Limit your interventions to supervising the activities or tasks when your child carries them out and motivate them to keep trying until they achieve their goal.Protection is good, overprotection is not. Try to work on your own emotions so as not to condition your children’s development and let them learn from their own mistakes.
5. Help only when necessary
Parents should be their children’s guides who accompany and support them. Therefore, it’s important to allow them to make their own mistakes so they can learn from them and become independent and autonomous. This learning is key to their well-being. So, give help only when necessary, but not before they ask for it.
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If you’re an overprotective mother, propose a change
Maybe you’re not among the overprotective mothers, but you know someone who is. In any case, it’s essential to try to change this habit as soon as possible, for the good of the child and their close environment.
Maybe you’re an overprotective mother and you haven’t realized that you’re unintentionally harming your child. Therefore, we hope that these suggestions can help you to improve these behaviors.
Everything can be changed, with effort, motivation, and desire.
All cited sources were thoroughly reviewed by our team to ensure their quality, reliability, currency, and validity. The bibliography of this article was considered reliable and of academic or scientific accuracy.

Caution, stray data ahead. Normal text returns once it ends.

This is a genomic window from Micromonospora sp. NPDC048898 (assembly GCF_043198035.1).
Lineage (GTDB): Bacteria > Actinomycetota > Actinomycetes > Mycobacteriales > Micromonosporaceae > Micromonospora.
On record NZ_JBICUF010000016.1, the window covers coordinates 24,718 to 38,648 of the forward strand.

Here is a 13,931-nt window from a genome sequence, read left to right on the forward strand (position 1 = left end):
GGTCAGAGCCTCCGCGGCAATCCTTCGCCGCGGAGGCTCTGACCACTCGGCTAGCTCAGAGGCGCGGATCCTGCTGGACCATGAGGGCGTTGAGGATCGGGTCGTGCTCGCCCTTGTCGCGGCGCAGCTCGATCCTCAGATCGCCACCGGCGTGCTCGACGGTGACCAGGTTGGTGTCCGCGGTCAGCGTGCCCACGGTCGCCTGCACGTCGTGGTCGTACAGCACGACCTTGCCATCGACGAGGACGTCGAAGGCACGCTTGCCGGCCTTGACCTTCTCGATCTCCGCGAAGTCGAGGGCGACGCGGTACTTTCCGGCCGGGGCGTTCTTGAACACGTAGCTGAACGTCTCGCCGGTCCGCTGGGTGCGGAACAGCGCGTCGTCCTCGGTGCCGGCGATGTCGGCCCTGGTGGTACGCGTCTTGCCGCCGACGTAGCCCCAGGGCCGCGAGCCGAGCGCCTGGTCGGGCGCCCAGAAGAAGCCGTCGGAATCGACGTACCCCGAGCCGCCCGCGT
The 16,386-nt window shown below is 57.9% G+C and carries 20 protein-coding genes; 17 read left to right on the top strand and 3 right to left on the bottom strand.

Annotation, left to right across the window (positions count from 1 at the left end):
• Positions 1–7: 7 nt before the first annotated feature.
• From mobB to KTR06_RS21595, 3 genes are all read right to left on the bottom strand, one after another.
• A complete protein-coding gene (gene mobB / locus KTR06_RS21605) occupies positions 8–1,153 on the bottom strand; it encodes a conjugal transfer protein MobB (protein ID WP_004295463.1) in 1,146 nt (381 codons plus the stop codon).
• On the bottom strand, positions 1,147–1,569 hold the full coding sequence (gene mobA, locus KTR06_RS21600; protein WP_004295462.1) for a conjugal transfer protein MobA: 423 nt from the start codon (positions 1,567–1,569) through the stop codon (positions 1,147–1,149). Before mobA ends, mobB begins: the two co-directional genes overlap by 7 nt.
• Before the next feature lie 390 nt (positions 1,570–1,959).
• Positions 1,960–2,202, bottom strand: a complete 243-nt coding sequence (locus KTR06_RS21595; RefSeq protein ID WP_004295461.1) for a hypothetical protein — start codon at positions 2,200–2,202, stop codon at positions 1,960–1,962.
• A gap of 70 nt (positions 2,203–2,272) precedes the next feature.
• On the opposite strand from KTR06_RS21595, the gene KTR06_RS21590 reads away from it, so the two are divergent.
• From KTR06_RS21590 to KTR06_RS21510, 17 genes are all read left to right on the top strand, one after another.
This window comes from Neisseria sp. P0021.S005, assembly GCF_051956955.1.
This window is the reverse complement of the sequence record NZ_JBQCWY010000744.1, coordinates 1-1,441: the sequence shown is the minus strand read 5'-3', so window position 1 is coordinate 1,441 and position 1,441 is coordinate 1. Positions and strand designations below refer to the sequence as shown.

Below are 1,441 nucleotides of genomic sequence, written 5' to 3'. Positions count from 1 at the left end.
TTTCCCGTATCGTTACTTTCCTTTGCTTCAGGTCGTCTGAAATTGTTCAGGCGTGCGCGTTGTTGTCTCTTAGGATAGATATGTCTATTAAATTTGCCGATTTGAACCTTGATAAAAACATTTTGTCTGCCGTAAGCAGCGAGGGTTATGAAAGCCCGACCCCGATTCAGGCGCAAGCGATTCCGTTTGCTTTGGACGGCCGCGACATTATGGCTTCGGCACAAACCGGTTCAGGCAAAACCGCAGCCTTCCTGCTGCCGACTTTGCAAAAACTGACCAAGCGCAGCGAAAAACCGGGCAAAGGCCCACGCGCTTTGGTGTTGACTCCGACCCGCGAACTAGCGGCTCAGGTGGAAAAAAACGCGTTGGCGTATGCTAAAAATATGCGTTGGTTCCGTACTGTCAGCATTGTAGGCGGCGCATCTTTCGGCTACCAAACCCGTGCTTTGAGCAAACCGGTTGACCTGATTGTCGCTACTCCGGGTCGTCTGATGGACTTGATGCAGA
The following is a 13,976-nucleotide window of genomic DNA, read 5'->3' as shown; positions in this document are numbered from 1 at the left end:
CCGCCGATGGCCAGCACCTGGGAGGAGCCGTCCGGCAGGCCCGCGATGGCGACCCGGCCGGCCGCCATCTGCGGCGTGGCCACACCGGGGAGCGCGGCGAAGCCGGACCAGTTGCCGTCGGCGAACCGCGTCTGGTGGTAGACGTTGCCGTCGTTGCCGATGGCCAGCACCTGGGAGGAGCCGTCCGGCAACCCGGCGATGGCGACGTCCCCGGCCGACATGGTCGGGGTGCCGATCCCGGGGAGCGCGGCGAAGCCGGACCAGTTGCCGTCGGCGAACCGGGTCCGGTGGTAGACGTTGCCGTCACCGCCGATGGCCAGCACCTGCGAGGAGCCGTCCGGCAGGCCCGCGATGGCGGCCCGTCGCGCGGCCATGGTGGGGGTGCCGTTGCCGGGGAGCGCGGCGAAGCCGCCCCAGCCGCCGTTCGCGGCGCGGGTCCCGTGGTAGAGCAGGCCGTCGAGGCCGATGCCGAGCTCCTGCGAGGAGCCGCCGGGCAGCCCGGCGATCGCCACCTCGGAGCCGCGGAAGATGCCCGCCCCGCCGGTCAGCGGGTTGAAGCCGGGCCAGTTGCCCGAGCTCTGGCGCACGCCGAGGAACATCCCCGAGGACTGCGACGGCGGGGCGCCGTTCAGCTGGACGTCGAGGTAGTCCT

- Ballesteros-Moscosio, M. Á. (2017). Padres y madres sobreprotectores: el reto de la escuela y los docentes. Diálogo: Familia Colegio, 328, 22-28. En internet: https://scholar.googleusercontent.com/scholar?q=cache:WlRxcbUB0HYJ:scholar.google.com/&hl=es&as_sdt=0,5&as_vis=1
- Gutierrez Coronel, S. (2018). La sobreprotección de los padres en el desarrollo social en la institución de los niños y niñas de tres a cinco años de edad. En internet: http://repositorio.untumbes.edu.pe/handle/20.500.12874/974
- Olivos Julón, D. M., & Urtecho Ruíz, E. C. (2020). La sobreprotección familiar en edad escolar.
- Vásquez Monzón, M. A. (2007). La sobreprotección materna y su incidencia en el bajo rendimiento escolar en niños y niñas comprendidos entre las edades de 6 a 12 años (Doctoral dissertation, Universidad de San Carlos de Guatemala). En internet: http://www.repositorio.usac.edu.gt/14497/